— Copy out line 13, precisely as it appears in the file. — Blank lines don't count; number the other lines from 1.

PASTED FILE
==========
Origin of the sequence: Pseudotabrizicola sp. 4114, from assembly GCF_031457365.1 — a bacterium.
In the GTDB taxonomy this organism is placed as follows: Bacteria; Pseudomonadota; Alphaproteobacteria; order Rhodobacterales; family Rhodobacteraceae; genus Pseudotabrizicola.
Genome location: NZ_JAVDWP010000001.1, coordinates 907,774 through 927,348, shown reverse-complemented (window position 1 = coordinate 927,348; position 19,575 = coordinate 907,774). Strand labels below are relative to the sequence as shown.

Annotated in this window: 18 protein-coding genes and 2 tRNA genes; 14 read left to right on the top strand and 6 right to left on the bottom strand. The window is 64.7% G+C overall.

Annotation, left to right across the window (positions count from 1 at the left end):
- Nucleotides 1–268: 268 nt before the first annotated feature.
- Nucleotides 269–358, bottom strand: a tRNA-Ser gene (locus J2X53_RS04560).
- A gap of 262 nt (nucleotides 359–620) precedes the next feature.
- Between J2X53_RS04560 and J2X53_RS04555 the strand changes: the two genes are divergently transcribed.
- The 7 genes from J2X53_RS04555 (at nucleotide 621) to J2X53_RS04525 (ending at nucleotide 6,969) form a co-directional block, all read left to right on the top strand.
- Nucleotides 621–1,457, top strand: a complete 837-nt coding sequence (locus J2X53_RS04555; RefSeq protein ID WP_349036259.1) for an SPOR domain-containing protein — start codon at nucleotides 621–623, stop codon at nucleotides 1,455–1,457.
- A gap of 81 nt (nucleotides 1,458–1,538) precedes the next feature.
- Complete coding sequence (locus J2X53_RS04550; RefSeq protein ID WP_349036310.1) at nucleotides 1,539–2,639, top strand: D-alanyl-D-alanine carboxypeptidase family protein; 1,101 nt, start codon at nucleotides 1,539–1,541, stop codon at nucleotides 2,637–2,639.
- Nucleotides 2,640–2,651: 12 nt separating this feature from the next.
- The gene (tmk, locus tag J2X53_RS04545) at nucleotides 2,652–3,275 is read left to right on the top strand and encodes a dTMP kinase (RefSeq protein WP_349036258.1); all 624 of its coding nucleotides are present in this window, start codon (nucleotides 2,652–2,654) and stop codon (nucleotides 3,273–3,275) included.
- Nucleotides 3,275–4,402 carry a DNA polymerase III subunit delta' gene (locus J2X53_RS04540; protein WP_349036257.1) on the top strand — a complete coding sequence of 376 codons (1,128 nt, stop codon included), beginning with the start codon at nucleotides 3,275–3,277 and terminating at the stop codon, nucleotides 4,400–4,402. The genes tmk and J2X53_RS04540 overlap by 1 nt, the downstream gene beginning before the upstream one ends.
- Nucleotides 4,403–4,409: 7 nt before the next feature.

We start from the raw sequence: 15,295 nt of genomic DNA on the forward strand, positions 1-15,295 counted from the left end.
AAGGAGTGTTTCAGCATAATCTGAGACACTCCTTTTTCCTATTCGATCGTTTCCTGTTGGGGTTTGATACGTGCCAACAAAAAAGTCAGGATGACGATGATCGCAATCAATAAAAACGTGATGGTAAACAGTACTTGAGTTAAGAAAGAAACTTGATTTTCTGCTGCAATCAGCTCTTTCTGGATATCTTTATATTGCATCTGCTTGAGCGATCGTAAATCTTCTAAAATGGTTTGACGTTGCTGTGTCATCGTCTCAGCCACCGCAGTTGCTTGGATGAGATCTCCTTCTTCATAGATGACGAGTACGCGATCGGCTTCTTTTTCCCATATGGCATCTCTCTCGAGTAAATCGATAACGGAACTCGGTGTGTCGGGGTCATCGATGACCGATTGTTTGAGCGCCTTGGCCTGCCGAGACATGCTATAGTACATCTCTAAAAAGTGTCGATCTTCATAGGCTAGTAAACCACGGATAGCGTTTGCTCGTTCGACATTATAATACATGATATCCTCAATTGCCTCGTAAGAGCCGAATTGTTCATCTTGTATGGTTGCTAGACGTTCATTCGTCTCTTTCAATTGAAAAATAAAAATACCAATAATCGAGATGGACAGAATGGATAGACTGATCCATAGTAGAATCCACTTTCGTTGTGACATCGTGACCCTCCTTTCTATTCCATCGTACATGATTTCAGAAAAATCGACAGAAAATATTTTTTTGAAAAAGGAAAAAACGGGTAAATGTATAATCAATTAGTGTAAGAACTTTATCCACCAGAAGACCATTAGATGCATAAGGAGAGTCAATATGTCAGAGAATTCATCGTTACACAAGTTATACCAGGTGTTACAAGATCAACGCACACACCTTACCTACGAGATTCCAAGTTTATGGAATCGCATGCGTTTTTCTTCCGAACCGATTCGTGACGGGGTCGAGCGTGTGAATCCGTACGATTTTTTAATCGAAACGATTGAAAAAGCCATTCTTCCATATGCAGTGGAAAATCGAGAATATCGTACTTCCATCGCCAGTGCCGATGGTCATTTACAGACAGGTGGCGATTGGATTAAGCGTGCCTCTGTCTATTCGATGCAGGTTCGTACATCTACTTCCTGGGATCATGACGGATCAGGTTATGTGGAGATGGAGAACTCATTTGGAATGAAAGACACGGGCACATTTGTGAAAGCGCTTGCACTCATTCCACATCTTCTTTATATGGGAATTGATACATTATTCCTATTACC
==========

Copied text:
- Complete coding sequence (locus J2X53_RS04550; RefSeq protein ID WP_349036310.1) at nucleotides 1,539–2,639, top strand: D-alanyl-D-alanine carboxypeptidase family protein; 1,101 nt, start codon at nucleotides 1,539–1,541, stop codon at nucleotides 2,637–2,639.